In response to a question about on-campus students going hungry or paying for food out of pocket due to dietary restrictions, Vice President of University Services Chad Klaus requested that any students with dietary restrictions contact Susan Pierson and Campus Dining. They are working to address dietary needs on a case-by-case basis.
A group of administrators is beginning to investigate the possibility that some students would need stay on campus into the summer, but no decisions have been made.
University Provost Deborah Prentice explained that all students who returned home — including those on financial aid — are receiving full rebates on housing costs for the remainder of the semester, since those on financial aid may encounter additional costs after leaving campus.
The University made this decision “recognizing that those living costs will be borne outside of the University for the remainder of the term,” Prentice said.
Students can also apply to the University for hardship funds for special circumstances upon returning home. Eisgruber also assured students that the financial aid office will reevaluate any new need from families who have been financially affected.
At present, the University already offers loans to any families who need them at favorable rates and extended terms under the Princeton Parent Loan Program.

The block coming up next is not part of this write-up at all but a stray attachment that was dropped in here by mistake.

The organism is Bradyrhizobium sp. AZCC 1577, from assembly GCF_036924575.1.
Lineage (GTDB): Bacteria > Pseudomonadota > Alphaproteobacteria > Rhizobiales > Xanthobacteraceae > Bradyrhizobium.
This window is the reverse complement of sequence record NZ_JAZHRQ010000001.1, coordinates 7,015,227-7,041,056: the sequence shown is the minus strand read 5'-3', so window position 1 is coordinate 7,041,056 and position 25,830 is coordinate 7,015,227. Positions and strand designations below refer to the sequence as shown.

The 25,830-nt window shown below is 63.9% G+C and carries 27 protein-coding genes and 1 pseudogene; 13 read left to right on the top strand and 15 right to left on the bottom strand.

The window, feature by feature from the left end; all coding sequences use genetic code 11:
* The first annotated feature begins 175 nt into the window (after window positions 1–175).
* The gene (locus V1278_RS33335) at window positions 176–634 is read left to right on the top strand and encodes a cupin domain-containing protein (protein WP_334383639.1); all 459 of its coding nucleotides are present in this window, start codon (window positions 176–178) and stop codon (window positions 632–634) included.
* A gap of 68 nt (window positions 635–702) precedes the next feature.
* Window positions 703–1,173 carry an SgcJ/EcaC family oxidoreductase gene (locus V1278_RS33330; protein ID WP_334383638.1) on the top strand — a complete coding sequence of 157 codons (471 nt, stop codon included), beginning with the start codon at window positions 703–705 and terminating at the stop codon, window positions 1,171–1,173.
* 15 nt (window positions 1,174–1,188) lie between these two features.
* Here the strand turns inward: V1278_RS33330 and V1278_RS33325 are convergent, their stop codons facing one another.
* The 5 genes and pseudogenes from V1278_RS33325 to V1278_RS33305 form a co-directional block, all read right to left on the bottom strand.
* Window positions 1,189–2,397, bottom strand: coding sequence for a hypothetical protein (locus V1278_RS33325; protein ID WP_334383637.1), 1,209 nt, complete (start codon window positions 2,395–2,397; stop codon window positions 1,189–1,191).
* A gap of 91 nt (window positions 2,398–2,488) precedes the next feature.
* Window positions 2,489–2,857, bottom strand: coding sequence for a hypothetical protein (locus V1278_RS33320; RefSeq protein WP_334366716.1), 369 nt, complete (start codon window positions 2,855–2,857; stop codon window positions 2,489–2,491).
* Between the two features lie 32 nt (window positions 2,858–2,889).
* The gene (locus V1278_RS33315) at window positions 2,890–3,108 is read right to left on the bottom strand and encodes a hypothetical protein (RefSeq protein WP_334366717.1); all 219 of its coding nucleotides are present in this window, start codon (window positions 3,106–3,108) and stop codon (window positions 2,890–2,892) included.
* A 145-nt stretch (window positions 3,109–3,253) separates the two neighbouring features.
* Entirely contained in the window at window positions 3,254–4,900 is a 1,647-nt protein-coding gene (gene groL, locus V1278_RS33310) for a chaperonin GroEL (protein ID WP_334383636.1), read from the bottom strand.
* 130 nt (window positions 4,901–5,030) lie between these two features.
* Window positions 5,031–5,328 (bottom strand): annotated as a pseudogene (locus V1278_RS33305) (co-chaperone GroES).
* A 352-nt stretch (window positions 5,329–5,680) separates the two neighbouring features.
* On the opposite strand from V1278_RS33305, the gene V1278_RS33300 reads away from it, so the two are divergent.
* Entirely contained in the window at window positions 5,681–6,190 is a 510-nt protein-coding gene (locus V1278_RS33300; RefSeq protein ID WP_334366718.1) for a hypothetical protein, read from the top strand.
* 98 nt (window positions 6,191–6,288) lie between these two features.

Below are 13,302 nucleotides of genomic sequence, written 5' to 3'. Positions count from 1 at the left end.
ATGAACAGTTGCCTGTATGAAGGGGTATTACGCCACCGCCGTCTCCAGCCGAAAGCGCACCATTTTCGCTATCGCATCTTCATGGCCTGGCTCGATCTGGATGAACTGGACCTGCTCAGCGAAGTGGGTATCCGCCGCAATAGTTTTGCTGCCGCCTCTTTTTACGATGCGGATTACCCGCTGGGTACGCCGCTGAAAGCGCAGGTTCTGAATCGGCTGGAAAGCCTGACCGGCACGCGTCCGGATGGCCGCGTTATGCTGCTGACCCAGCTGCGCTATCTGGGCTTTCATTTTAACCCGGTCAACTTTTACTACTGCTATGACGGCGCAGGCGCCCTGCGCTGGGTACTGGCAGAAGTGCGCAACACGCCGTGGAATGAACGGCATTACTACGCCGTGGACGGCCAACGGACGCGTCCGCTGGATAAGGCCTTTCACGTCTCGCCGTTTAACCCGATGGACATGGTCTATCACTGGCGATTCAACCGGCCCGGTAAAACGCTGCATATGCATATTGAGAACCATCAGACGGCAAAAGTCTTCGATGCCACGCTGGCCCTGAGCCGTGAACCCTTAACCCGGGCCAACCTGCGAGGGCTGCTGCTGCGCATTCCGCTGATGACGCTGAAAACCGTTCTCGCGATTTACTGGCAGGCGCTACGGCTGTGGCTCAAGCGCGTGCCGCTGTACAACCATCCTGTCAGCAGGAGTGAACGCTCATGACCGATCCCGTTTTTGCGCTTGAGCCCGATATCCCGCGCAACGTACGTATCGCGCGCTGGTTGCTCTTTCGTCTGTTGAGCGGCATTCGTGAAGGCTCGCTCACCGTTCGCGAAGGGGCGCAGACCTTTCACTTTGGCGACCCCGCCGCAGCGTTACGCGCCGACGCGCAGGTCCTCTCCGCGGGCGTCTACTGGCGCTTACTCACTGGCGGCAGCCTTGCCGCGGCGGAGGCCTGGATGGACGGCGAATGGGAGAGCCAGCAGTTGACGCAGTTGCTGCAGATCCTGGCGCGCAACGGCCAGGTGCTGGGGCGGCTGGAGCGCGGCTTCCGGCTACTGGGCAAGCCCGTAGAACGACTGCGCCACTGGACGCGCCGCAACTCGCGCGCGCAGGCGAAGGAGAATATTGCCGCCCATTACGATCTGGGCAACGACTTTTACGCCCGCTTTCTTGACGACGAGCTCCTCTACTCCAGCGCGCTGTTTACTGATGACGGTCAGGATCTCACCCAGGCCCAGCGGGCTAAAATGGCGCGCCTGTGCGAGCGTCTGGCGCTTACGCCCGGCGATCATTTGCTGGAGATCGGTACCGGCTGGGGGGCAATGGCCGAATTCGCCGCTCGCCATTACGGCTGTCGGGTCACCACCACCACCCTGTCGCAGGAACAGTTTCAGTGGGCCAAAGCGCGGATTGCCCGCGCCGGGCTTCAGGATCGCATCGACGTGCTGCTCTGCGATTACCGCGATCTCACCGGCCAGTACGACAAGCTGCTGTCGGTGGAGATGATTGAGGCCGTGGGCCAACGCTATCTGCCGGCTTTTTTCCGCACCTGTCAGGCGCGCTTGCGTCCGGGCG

Many student employees are continuing to work remotely, and student employment will accommodate those who cannot. There is not, however, a clear plan yet for addressing students who lost summer internships or jobs on which they were financially dependent due to the coronavirus, but the administration is looking into the issue.
In regards to staff, Prentice added that the University has no intention of laying off University employees as similar institutions have done recently.
“All of our staff remain on full salary,” she said. “We are committed to our human capital and we want to keep everyone on full salary as long as we can.”
All presenters commended the University staff for their work — and in particular, Prentice lauded staff members who have changed their duties in light of not being able to do their normal tasks. Staff members remain on campus in essential roles.
In response to a question about remote course quality, Prentice said that the University will not be making any refunds on tuition and said that online classes “retain the rigor and the coverage of the material.”
“What hasn’t changed is our commitment to providing high quality instruction,” she added.
Deputy Dean of the College Elizabeth Colagiuri also clarified some details as to how the new University policy regarding PDF (Pass/D/Fail) classes came about — a policy announced on Friday.